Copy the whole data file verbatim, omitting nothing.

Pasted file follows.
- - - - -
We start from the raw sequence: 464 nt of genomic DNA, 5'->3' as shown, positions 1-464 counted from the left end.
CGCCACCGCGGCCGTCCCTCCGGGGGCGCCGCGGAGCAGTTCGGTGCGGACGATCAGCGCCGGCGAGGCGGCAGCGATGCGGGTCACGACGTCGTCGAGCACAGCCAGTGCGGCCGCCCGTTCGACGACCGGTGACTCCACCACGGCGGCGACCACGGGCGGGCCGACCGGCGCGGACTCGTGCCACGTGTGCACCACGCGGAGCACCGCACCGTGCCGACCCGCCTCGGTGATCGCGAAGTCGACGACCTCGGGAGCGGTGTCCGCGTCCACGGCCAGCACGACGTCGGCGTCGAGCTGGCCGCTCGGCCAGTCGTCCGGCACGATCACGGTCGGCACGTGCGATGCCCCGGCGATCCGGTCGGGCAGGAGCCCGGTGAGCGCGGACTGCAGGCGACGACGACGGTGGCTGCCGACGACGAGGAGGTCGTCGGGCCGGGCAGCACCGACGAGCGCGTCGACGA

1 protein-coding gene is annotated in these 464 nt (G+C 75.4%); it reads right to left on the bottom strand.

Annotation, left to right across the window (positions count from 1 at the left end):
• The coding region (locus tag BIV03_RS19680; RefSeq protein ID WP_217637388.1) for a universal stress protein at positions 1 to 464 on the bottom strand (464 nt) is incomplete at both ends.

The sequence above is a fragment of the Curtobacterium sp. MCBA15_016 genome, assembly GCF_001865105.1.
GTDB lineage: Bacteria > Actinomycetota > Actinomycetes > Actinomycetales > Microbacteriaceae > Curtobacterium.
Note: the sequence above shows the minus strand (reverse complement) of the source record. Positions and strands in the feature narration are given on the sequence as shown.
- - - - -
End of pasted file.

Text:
We start from the raw sequence: 464 nt of genomic DNA, 5'->3' as shown, positions 1-464 counted from the left end.
CGCCACCGCGGCCGTCCCTCCGGGGGCGCCGCGGAGCAGTTCGGTGCGGACGATCAGCGCCGGCGAGGCGGCAGCGATGCGGGTCACGACGTCGTCGAGCACAGCCAGTGCGGCCGCCCGTTCGACGACCGGTGACTCCACCACGGCGGCGACCACGGGCGGGCCGACCGGCGCGGACTCGTGCCACGTGTGCACCACGCGGAGCACCGCACCGTGCCGACCCGCCTCGGTGATCGCGAAGTCGACGACCTCGGGAGCGGTGTCCGCGTCCACGGCCAGCACGACGTCGGCGTCGAGCTGGCCGCTCGGCCAGTCGTCCGGCACGATCACGGTCGGCACGTGCGATGCCCCGGCGATCCGGTCGGGCAGGAGCCCGGTGAGCGCGGACTGCAGGCGACGACGACGGTGGCTGCCGACGACGAGGAGGTCGTCGGGCCGGGCAGCACCGACGAGCGCGTCGACGA

1 protein-coding gene is annotated in these 464 nt (G+C 75.4%); it reads right to left on the bottom strand.

Annotation, left to right across the window (positions count from 1 at the left end):
• The coding region (locus tag BIV03_RS19680; RefSeq protein ID WP_217637388.1) for a universal stress protein at positions 1 to 464 on the bottom strand (464 nt) is incomplete at both ends.

The sequence above is a fragment of the Curtobacterium sp. MCBA15_016 genome, assembly GCF_001865105.1.
GTDB lineage: Bacteria > Actinomycetota > Actinomycetes > Actinomycetales > Microbacteriaceae > Curtobacterium.
Note: the sequence above shows the minus strand (reverse complement) of the source record. Positions and strands in the feature narration are given on the sequence as shown.